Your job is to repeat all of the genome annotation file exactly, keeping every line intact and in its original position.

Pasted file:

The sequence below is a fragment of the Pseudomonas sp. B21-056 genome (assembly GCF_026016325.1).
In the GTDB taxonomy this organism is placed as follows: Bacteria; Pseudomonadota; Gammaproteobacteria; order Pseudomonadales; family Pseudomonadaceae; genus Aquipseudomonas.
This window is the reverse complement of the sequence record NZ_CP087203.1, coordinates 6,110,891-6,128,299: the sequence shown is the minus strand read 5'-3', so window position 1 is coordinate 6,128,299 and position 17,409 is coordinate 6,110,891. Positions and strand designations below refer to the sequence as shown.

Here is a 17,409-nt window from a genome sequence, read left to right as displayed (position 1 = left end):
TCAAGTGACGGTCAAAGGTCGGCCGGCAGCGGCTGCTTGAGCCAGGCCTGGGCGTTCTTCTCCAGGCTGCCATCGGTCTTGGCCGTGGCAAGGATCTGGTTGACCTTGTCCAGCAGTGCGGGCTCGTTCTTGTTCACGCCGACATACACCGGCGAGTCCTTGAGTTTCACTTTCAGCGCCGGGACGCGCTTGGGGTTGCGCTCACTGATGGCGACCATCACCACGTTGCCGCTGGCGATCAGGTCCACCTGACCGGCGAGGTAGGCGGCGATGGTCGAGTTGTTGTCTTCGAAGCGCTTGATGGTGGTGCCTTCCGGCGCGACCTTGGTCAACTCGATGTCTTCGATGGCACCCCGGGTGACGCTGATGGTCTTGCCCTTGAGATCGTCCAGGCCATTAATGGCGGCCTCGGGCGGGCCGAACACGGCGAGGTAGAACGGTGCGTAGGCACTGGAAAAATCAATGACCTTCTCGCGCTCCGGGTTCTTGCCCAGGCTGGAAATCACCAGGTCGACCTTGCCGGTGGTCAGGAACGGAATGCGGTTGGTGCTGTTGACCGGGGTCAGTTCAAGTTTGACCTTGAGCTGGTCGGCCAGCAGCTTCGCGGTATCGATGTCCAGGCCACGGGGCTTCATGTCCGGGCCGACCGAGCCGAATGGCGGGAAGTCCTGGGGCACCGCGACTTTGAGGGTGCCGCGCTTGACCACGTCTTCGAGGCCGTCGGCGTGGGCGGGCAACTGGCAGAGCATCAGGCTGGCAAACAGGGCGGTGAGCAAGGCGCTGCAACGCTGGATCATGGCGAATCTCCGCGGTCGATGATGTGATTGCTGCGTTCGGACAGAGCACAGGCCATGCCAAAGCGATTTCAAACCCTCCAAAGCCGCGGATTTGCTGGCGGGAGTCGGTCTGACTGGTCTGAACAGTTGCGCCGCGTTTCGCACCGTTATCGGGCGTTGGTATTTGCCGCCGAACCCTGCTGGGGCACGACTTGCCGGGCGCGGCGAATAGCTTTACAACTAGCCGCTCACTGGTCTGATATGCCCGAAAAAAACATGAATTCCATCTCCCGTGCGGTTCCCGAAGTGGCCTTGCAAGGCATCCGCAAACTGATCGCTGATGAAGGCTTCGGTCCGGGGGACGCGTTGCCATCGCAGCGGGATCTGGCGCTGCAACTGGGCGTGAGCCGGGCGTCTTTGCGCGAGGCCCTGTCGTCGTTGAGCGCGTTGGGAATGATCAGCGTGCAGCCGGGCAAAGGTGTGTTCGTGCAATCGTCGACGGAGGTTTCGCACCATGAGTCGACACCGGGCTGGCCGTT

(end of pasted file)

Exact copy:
The sequence below is a fragment of the Pseudomonas sp. B21-056 genome (assembly GCF_026016325.1).
In the GTDB taxonomy this organism is placed as follows: Bacteria; Pseudomonadota; Gammaproteobacteria; order Pseudomonadales; family Pseudomonadaceae; genus Aquipseudomonas.
This window is the reverse complement of the sequence record NZ_CP087203.1, coordinates 6,110,891-6,128,299: the sequence shown is the minus strand read 5'-3', so window position 1 is coordinate 6,128,299 and position 17,409 is coordinate 6,110,891. Positions and strand designations below refer to the sequence as shown.

Here is a 17,409-nt window from a genome sequence, read left to right as displayed (position 1 = left end):
TCAAGTGACGGTCAAAGGTCGGCCGGCAGCGGCTGCTTGAGCCAGGCCTGGGCGTTCTTCTCCAGGCTGCCATCGGTCTTGGCCGTGGCAAGGATCTGGTTGACCTTGTCCAGCAGTGCGGGCTCGTTCTTGTTCACGCCGACATACACCGGCGAGTCCTTGAGTTTCACTTTCAGCGCCGGGACGCGCTTGGGGTTGCGCTCACTGATGGCGACCATCACCACGTTGCCGCTGGCGATCAGGTCCACCTGACCGGCGAGGTAGGCGGCGATGGTCGAGTTGTTGTCTTCGAAGCGCTTGATGGTGGTGCCTTCCGGCGCGACCTTGGTCAACTCGATGTCTTCGATGGCACCCCGGGTGACGCTGATGGTCTTGCCCTTGAGATCGTCCAGGCCATTAATGGCGGCCTCGGGCGGGCCGAACACGGCGAGGTAGAACGGTGCGTAGGCACTGGAAAAATCAATGACCTTCTCGCGCTCCGGGTTCTTGCCCAGGCTGGAAATCACCAGGTCGACCTTGCCGGTGGTCAGGAACGGAATGCGGTTGGTGCTGTTGACCGGGGTCAGTTCAAGTTTGACCTTGAGCTGGTCGGCCAGCAGCTTCGCGGTATCGATGTCCAGGCCACGGGGCTTCATGTCCGGGCCGACCGAGCCGAATGGCGGGAAGTCCTGGGGCACCGCGACTTTGAGGGTGCCGCGCTTGACCACGTCTTCGAGGCCGTCGGCGTGGGCGGGCAACTGGCAGAGCATCAGGCTGGCAAACAGGGCGGTGAGCAAGGCGCTGCAACGCTGGATCATGGCGAATCTCCGCGGTCGATGATGTGATTGCTGCGTTCGGACAGAGCACAGGCCATGCCAAAGCGATTTCAAACCCTCCAAAGCCGCGGATTTGCTGGCGGGAGTCGGTCTGACTGGTCTGAACAGTTGCGCCGCGTTTCGCACCGTTATCGGGCGTTGGTATTTGCCGCCGAACCCTGCTGGGGCACGACTTGCCGGGCGCGGCGAATAGCTTTACAACTAGCCGCTCACTGGTCTGATATGCCCGAAAAAAACATGAATTCCATCTCCCGTGCGGTTCCCGAAGTGGCCTTGCAAGGCATCCGCAAACTGATCGCTGATGAAGGCTTCGGTCCGGGGGACGCGTTGCCATCGCAGCGGGATCTGGCGCTGCAACTGGGCGTGAGCCGGGCGTCTTTGCGCGAGGCCCTGTCGTCGTTGAGCGCGTTGGGAATGATCAGCGTGCAGCCGGGCAAAGGTGTGTTCGTGCAATCGTCGACGGAGGTTTCGCACCATGAGTCGACACCGGGCTGGCCGTT